Cholesterol is often misunderstood. We have been bombarded with information that says that high levels of cholesterol increase the risk of heart diseases but a lot of other information is simply fiction. Suchita Sanghvi, Sr. Dietitian at Hinduja Healthcare Surgical, Khar distinguishes facts from fiction and debunks myths about cholesterol.
Myth #1: High cholesterol is only a concern for men- not women.
Women have estrogen on their side to help keep cholesterol levels within the normal range. However, after menopause this advantage is gone. Men over 45 and women over 55 are at higher risk for elevated cholesterol.
Myth #2: High cholesterol is genetic and there is nothing you can do about it.
While genetics definitely play a role, diet and lifestyle choices have a significant impact on cholesterollevels. Having a family history of high cholesterol means you need to take preventive steps and be more proactive to keep your levels within normal.
Myth #3: Cholesterol can only be successfully lowered with medication
When you learn you have high cholesterol it’s important to investigate the cause. Frequently if you correct the cause your cholesterol levels will return to normal. Possible causes of high cholesterol may include poor diet, lack of activity, infection, mental stress, and physical stress (such as surgery).
Myth #6: Kids can’t have high cholesterol
Research has shown that atherosclerosis—the narrowing of the arteries that leads to heart attacks—can start as early as age eight. The American Academy of Paediatrics guidelines on kids andcholesterol recommended that children who are overweight, have hypertension, or have a family history of heart disease have their cholesterol tested as young as two. Children with high cholesterol should be on a diet that restricts saturated fat and dietary cholesterol, and exercise more are also recommended.
Myth #7: Food is heart-healthy if it says “0 mg cholesterol”
The Cholesterol portion of the nutritional label refers to dietary cholesterol, which is only one of the things found in food that can cause your cholesterol to go sky-high. Saturated fat (found in animal foods and dairy products) and trans fats (found in packaged foods) appear to have a far greater impact on low-density lipoprotein (LDL), the so-called bad cholesterol that causes atherosclerosis, than dietary cholesterol.
Myth #8: Cholesterol is always a bad thing
When most people hear “cholesterol” they think “bad.” The reality is more complex. High cholesterolcan be dangerous, but cholesterol itself is essential to various bodily processes, from insulating nerve cells in the brain to providing structure for cell membranes. The role of cholesterol in heart disease is often misunderstood. Cholesterol is carried through the bloodstream by low-density and high-density lipoproteins (LDL and HDL). LDL, known as bad cholesterol, and not the cholesterol it carries per se, is responsible for atherosclerosis.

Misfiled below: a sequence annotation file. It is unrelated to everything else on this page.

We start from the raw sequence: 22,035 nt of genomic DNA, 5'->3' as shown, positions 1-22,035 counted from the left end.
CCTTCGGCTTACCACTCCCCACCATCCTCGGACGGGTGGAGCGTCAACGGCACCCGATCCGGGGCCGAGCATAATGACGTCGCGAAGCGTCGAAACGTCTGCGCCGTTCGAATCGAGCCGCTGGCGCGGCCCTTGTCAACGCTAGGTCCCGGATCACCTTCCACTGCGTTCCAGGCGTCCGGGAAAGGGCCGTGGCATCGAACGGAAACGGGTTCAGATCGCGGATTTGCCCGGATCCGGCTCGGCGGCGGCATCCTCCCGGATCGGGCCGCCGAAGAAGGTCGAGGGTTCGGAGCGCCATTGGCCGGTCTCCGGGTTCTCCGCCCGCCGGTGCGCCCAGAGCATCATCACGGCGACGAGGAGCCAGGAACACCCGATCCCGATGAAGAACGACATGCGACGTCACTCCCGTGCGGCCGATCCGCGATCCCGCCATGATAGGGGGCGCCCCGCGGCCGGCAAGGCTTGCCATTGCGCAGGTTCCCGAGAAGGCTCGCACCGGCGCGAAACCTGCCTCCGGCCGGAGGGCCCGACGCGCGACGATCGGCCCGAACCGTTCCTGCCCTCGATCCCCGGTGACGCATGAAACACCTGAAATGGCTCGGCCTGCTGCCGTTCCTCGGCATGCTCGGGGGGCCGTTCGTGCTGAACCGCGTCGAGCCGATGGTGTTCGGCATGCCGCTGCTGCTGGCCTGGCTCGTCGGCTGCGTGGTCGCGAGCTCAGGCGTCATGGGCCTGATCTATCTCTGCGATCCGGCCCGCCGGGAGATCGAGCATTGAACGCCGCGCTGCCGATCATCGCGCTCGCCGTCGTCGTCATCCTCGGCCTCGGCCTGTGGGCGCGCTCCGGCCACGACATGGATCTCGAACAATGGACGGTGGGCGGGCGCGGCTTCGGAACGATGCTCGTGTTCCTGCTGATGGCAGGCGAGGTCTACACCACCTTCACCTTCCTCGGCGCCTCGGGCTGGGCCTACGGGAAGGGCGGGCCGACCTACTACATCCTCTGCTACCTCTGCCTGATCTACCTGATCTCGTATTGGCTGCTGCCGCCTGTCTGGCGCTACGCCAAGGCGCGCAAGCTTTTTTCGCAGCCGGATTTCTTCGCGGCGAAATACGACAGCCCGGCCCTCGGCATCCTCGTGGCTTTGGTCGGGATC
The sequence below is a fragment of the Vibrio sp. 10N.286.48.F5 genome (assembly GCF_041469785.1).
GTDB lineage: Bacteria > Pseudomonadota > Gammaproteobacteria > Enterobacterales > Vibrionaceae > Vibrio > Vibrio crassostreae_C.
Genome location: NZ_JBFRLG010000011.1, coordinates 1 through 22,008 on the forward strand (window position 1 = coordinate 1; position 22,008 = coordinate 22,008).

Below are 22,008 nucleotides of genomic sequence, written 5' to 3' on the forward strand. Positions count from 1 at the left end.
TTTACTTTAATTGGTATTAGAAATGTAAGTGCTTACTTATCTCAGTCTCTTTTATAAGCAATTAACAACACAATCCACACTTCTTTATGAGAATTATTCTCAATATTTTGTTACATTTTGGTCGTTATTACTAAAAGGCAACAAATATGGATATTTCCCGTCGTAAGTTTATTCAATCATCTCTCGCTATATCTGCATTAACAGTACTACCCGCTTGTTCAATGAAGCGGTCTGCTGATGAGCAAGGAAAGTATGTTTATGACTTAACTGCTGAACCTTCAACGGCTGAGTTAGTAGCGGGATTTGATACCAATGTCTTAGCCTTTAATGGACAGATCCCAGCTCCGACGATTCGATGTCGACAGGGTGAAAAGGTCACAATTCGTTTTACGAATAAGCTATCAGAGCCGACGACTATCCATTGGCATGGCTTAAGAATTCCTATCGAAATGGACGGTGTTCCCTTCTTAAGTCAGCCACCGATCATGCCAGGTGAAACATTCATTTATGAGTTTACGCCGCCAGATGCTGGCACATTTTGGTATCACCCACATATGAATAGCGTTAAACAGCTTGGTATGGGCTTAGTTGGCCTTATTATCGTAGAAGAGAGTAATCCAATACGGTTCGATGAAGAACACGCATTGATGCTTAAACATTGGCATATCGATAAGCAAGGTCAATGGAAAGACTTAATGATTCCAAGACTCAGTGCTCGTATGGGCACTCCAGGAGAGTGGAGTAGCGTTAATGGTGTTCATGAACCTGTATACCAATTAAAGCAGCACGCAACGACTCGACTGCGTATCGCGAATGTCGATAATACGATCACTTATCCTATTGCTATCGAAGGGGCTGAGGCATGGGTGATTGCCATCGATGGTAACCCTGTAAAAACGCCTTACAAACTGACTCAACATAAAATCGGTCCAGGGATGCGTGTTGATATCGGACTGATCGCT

Myth #9: Low cholesterol is always a sign of good health.
Although low levels of LDL cholesterol are usually healthy, a new study reports that people who develop cancer typically have lower LDL in the years prior to diagnosis than those who don’t get cancer. People with low blood cholesterol are also prone to various infections, suffer from them longer and are more likely to die from an infection.
Myth # 10: There are no visible symptoms of high cholesterol.
Some people with high cholesterol develop yellowish-red bumps called xanthomas that can occur on the eyelids, joints, hands, or other parts of the body. People with diabetes or an inherited condition called familial hypercholesterolemia are more likely to have xanthomas.
The best way to tell if your cholesterol is too high is to have it checked every three years, starting at age 20, or more often, if advised by your healthcare provider.
Myth # 11: It’s okay to stop taking your cholesterol medication once you get your numbers down.
If you stop taking your cholesterol medication, your bad LDL cholesterol might bounce back to where it was when you started. When your cholesterol goes back up, so does your risk of heart attack andstroke. While there’s no “cure” for high cholesterol, it can be managed successfully. Managing cholesterol successfully takes a lifelong commitment to your health—including taking your medication every day.
Myth # 12: High cholesterol isn’t a problem for thin people.
Thin, overweight, or in-between, everyone should have their cholesterol checked regularly. While overweight people tend to have high cholesterol from eating too much fatty food, those who don’t gain weight easily need to be aware of how much saturated fat they eat.
Myth # 13: Switching from butter to margarine will help lower my cholesterol.
Margarine, like butter, is high in fat—and all fatty foods should be eaten in moderation if you have highcholesterol. Most margarine contains saturated fat, a major food factor in high cholesterol. The recommended choice is a liquid vegetable oil that doesn’t contain any trans fat (hydrogenated vegetable oil).
Myth # 14: There’s no need to have your cholesterol checked until you’re middle-aged.
Even children—especially those with a family history of heart disease—can have high cholesterol levels. Getting cholesterol levels checked at an early age is a good idea.
Myth # 15: All your cholesterol comes from food.
Most of the cholesterol inside you doesn’t come from the food you eat, but from your body’s natural processes.